Peoria State Hospital in Bartonville, Illinois. Photo by the author.

Peoria State Hospital in Bartonville, Illinois. Photo by the author.

“Well, I guess we got lucky this time,” Mike grumbled. He pulled a digital camera from his trench coat pocket and took a few photos of the room.

“For once,” Aurelia added.

The Fallen began opening cabinets and flipped through the crusted files, but an anonymous case number marked each one.

Greg growled in frustration, but then noticed a desk wedged between two cabinets. Tearing open the drawers, he found an old, blue binder and opened it. “Look!” he shouted. “There’s a list of all the patients, serial numbers, and their room numbers!”

“Look for a Wayne Gale,” Emmet ordered as he shined his flashlight on the pages.

“Wow, here he is,” Greg said. “Gale, Wayne, Dr., #0589, Room 206. I don’t believe it.”

Mike had already been thumbing through the filing cabinet, so as soon Greg read the number he eagerly pulled out the correct file.

“Patient #0589,” he whispered. “Let’s see what you’ve been hiding.”

The file contained a stack of note cards and loose sheets of lined paper. It took Mike a few minutes to decipher the scribbled handwriting.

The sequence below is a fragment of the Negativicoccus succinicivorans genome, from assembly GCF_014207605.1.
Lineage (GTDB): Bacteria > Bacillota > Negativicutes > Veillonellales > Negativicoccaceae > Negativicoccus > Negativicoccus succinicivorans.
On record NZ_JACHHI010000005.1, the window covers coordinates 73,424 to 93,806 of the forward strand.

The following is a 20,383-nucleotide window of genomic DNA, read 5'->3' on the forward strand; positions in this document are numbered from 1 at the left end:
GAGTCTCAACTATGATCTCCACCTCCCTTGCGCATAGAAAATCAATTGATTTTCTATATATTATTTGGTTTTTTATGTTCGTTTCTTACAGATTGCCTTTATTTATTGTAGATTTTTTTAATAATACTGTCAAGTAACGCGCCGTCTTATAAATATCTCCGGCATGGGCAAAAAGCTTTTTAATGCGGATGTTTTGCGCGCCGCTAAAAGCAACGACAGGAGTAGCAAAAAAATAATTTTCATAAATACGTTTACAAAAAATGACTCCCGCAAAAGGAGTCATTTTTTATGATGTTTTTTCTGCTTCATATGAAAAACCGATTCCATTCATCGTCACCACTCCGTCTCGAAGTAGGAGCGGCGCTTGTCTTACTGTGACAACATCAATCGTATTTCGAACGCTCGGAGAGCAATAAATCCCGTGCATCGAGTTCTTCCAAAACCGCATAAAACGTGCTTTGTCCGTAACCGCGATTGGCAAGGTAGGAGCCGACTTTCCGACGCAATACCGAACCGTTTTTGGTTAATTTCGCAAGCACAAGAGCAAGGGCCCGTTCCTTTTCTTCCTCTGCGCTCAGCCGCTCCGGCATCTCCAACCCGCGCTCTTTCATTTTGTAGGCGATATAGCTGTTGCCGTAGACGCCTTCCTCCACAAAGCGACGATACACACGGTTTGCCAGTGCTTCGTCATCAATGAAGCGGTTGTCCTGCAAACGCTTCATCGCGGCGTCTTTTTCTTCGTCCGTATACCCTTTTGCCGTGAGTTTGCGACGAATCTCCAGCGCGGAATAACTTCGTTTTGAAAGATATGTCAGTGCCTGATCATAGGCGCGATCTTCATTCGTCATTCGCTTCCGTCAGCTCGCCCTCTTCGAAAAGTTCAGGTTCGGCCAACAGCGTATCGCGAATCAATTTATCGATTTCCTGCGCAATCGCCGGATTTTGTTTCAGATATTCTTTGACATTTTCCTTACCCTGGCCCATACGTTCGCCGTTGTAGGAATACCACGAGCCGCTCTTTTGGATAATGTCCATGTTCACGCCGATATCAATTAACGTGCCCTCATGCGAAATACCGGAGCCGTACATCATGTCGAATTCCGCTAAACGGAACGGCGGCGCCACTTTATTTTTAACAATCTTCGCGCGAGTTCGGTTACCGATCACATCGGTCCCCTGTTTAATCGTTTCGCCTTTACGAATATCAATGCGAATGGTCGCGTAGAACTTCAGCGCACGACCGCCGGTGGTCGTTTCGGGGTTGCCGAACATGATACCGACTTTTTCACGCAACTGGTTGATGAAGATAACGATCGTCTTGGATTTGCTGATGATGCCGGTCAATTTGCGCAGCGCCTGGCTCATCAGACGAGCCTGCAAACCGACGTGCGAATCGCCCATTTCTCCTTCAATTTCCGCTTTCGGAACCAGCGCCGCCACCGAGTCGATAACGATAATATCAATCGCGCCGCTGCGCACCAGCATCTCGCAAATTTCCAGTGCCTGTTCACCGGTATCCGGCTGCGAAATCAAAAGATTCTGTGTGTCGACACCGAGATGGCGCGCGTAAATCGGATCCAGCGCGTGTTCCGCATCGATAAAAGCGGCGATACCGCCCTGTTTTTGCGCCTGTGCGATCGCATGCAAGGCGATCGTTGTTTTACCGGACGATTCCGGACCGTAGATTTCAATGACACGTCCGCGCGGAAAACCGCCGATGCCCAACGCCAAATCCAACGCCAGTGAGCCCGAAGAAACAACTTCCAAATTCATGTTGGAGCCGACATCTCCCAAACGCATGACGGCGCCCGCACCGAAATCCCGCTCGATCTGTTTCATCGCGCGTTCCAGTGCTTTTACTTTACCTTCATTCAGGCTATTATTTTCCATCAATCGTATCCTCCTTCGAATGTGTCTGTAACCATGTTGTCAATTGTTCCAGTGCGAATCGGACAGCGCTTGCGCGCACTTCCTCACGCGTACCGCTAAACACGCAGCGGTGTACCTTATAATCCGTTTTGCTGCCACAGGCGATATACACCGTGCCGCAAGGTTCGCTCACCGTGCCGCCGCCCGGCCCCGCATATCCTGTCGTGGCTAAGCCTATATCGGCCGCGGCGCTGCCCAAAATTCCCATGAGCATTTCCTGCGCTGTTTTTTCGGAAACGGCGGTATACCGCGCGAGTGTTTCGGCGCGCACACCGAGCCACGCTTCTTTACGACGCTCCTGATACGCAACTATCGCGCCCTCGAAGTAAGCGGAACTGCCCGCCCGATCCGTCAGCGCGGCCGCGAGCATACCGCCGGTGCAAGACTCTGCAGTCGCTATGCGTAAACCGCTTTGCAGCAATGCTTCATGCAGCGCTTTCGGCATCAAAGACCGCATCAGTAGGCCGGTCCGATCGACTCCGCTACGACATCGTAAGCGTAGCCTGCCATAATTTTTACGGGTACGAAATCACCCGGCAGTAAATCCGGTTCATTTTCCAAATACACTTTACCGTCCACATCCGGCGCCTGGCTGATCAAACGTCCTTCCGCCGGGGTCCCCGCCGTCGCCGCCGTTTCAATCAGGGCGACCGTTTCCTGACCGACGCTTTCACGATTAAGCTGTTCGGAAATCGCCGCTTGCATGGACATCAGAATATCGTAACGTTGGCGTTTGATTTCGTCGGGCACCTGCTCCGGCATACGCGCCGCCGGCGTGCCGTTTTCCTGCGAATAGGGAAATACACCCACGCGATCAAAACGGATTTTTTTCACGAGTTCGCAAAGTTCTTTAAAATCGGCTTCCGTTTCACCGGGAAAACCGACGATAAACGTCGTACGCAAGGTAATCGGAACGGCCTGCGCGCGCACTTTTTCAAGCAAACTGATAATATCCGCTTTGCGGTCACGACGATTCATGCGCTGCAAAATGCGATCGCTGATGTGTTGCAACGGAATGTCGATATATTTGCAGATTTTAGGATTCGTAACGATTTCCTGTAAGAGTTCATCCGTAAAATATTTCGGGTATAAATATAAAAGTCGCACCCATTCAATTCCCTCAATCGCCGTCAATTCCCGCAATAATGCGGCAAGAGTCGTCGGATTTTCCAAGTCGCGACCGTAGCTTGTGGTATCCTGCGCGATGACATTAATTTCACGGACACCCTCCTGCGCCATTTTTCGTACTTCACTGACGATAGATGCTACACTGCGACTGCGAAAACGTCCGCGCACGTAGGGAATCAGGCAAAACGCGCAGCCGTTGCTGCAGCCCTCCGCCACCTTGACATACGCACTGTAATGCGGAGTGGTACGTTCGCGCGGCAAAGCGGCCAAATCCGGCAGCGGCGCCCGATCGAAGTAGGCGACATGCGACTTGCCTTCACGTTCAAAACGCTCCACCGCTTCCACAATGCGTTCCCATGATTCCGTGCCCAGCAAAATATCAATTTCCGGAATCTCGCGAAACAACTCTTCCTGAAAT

“Hm,” he said. “He talked a lot about his mother. He had boundary issues.”

“Isn’t that the problem these days?” Aurelia commented. “That doesn’t tell us anything―”

“Wait,” Mike cut her off. “His shrink noted this: ‘the patient is convinced his work at the research center was important and profitable. He claimed a security company was going to pay him a million dollars to create a new breed of guard dog; fearless but obedient. The company denies ever having known the doctor’.”

“Son of a b—!” Emmet exclaimed before quickly composing himself. “That crazy… Do you think it’s possible?”

“It’s possible,” Mike said. “But anything is possible.”

Greg sneered.

“Take that file,” Emmet said. “We’re going to get to the bottom of this if it’s the last thing we do.”

“Wait, have you ever heard of theft?” Davin said. “Don’t you think we’ve broken enough laws today?”

Aurelia snorted.

“Fine,” Mike replied. “We’ll ‘borrow’ the files, and you can return them when we’re done.”

Davin laughed nervously but kept his mouth closed. Mike took the file from Greg and slid it into his trench coat. “Let’s leave,” he said. “This place gives me the creeps.”

[New episode every Friday…]

This is a work of fiction. Names, characters, businesses, places, events and incidents are either the products of the author’s imagination or used in a fictitious manner. Any resemblance to actual persons, living or dead, or actual events is purely coincidental. This page is copyright, 2016. You do not have permission to copy this for any reason. Please learn how to cite your work.